Official site: https://www.nationalgallery.sg
20. Jewel Changi Airport
HSBC Rain Vortex in Jewel Changi Airport
Of course, it’s often voted as the best airport worldwide The ten stories-high Jewel Ghangi is not your regular transport hub. However, you must include it on your list of sightseeing places in Singapore.
In addition to more than 300 shops, The airport’s most renowned attraction is the 40-meter high HSBC Rain Vortex, the indoor waterfall, which more than 2000 trees surrounding that. Each of the three terminals (all easily connected) is also home to its gardens. There’s a cactus plant in Terminal 1, a sunflower garden in Terminal 2, and the famous butterfly garden in T3. It’s home to over 40 butterflies, a 6-meter grotto waterfall, and a variety of flowers.
The airport also houses two cinemas, an entertainment center with antique arcade machines, and an indoor canopy park featuring gardens and breathtaking viewing decks. It also has a 12-meter (that’s four stories tall) slide that children, as well as adults, can enjoy.
Official site: https://www.changiairport.com
Where to Stay in Singapore for Sightseeing
Singapore is relatively simple and is served by an efficient metro system, making traveling easy. The majority of the hotels on this list are located in the city’s center and are located near or on the well-known Orchard Road, a great place to shop and visit. A few of them are notable hotels and notable tourist destinations in Singapore. The hotels that are listed below are well-known and well-rated.
- Singapore’s most well-known historic hotel is the Raffles Hotel. It was opened in 1887. the colonial-era landmark is an all-suite hotel set on beautiful grounds and well-placed within the city.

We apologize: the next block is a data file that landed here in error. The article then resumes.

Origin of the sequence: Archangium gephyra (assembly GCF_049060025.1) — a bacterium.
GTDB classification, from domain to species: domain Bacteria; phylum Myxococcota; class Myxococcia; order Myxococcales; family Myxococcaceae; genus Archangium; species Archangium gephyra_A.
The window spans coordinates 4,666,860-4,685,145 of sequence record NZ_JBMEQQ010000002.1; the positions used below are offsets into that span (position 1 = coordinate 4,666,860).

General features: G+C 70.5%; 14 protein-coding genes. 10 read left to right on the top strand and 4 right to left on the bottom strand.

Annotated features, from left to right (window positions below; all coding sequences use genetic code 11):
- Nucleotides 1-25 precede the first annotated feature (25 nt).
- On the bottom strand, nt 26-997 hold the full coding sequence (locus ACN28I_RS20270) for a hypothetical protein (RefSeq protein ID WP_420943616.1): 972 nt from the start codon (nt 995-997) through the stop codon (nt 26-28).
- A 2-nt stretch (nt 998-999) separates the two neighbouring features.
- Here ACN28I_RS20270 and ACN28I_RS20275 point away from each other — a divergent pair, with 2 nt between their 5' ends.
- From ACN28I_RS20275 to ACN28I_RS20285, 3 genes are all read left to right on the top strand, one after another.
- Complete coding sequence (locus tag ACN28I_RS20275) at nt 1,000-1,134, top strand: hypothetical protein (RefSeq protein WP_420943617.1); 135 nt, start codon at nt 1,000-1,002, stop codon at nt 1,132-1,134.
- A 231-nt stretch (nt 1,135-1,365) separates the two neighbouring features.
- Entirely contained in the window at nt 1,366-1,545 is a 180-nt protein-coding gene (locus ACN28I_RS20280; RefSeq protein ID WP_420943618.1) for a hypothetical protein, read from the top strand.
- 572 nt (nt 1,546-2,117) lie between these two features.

- Another iconic, modern hotel is Marina Bay Sands which has a distinctive ship-shaped shape that towers over the city. It also has the famous roof-top infinity pool.
- If you’re looking for general attractions and shopping for general sightseeing and shopping, general sightseeing and shopping, Grand Hyatt and Singapore Marriott Tang Plaza are top choices with excellent service. They are located within proximity of each other along Orchard Road.
- The Holiday Inn Singapore Orchard City Centre is an excellent option in the mid-priced category and is located just from Orchard Road.
- Suppose you’re looking for a casual business accommodation hotel with plenty of privacy. In that case, The Lloyd’s Inn is an elegant boutique hotel with modest but elegant rooms and large windows that overlook the stunning landscape.
- Another option to consider is an alternative is Aqueen Heritage Hotel Joo Chiat, which has a few rooms, but they are well-appointed and located in the Malay Heritage region.
- Victoria Hotel Victoria Hotel is a well-known budget hotel with an excellent location close to the metro station.
- Another great alternative is the vibrant and cozy Champion Hotel, famous for its great price in Singapore.
Tips and Tours: How to Make the Most of Your Visit to Singapore
- The Sights to See. For first-time visitors visiting Singapore, the Singapore Hop-On-Hop-Off Shuttle Bus tour is an excellent opportunity to take in the sights and become familiar with the urban layout. It is valid for either 24 or 48 hours. The open-top double-decker buses equipped with multilingual audio commentary are available on several routes. It’s an excellent method to explore and learn about the sights you see while traveling at your speed.
- Singapore by Night. To get a unique view of the city, take the Singapore nighttime Sightseeing Tour. The tour is semi-independent and offers an opportunity to view all the lights of Singapore, go on some shopping on Bugis Street, explore the Gardens by the Bay and then dine on the Singapore Flyer. Singapore Flyer. Included in the tour are the hotel pickup, drop-off, dinner, and admission to the Gardens.
Accessible Places to Visit In Singapore
Singapore Trips to Singapore: If you’re based in Singapore and want to spend some time away from the bustle, or you’re considering adding something to your vacation, you should think of one of our suggestions for weekends away in Singapore. Singapore is connected by flights with beautiful destinations throughout SE Asia in two or three hours. In addition, there are a variety of fascinating places that you can visit via ferry or bus.